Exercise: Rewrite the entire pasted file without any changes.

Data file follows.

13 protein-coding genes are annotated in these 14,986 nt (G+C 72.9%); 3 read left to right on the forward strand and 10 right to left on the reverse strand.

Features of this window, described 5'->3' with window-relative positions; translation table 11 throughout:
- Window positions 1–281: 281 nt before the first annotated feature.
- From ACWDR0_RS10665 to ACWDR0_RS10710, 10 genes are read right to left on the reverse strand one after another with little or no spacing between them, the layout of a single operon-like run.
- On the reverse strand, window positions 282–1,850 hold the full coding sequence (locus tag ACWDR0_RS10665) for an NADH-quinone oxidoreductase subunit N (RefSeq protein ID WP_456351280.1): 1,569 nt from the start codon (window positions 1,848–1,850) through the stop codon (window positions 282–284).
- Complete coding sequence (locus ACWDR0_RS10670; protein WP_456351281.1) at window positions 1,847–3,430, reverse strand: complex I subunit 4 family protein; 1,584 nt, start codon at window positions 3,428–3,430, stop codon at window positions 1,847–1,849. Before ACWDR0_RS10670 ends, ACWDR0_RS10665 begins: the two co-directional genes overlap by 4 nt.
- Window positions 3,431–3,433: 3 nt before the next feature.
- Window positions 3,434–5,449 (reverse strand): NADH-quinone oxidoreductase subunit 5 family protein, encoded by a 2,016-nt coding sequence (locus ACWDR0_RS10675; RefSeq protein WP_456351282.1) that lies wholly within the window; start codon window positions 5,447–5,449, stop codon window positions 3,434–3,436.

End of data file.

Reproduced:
13 protein-coding genes are annotated in these 14,986 nt (G+C 72.9%); 3 read left to right on the forward strand and 10 right to left on the reverse strand.

Features of this window, described 5'->3' with window-relative positions; translation table 11 throughout:
- Window positions 1–281: 281 nt before the first annotated feature.
- From ACWDR0_RS10665 to ACWDR0_RS10710, 10 genes are read right to left on the reverse strand one after another with little or no spacing between them, the layout of a single operon-like run.
- On the reverse strand, window positions 282–1,850 hold the full coding sequence (locus tag ACWDR0_RS10665) for an NADH-quinone oxidoreductase subunit N (RefSeq protein ID WP_456351280.1): 1,569 nt from the start codon (window positions 1,848–1,850) through the stop codon (window positions 282–284).
- Complete coding sequence (locus ACWDR0_RS10670; protein WP_456351281.1) at window positions 1,847–3,430, reverse strand: complex I subunit 4 family protein; 1,584 nt, start codon at window positions 3,428–3,430, stop codon at window positions 1,847–1,849. Before ACWDR0_RS10670 ends, ACWDR0_RS10665 begins: the two co-directional genes overlap by 4 nt.
- Window positions 3,431–3,433: 3 nt before the next feature.
- Window positions 3,434–5,449 (reverse strand): NADH-quinone oxidoreductase subunit 5 family protein, encoded by a 2,016-nt coding sequence (locus ACWDR0_RS10675; RefSeq protein WP_456351282.1) that lies wholly within the window; start codon window positions 5,447–5,449, stop codon window positions 3,434–3,436.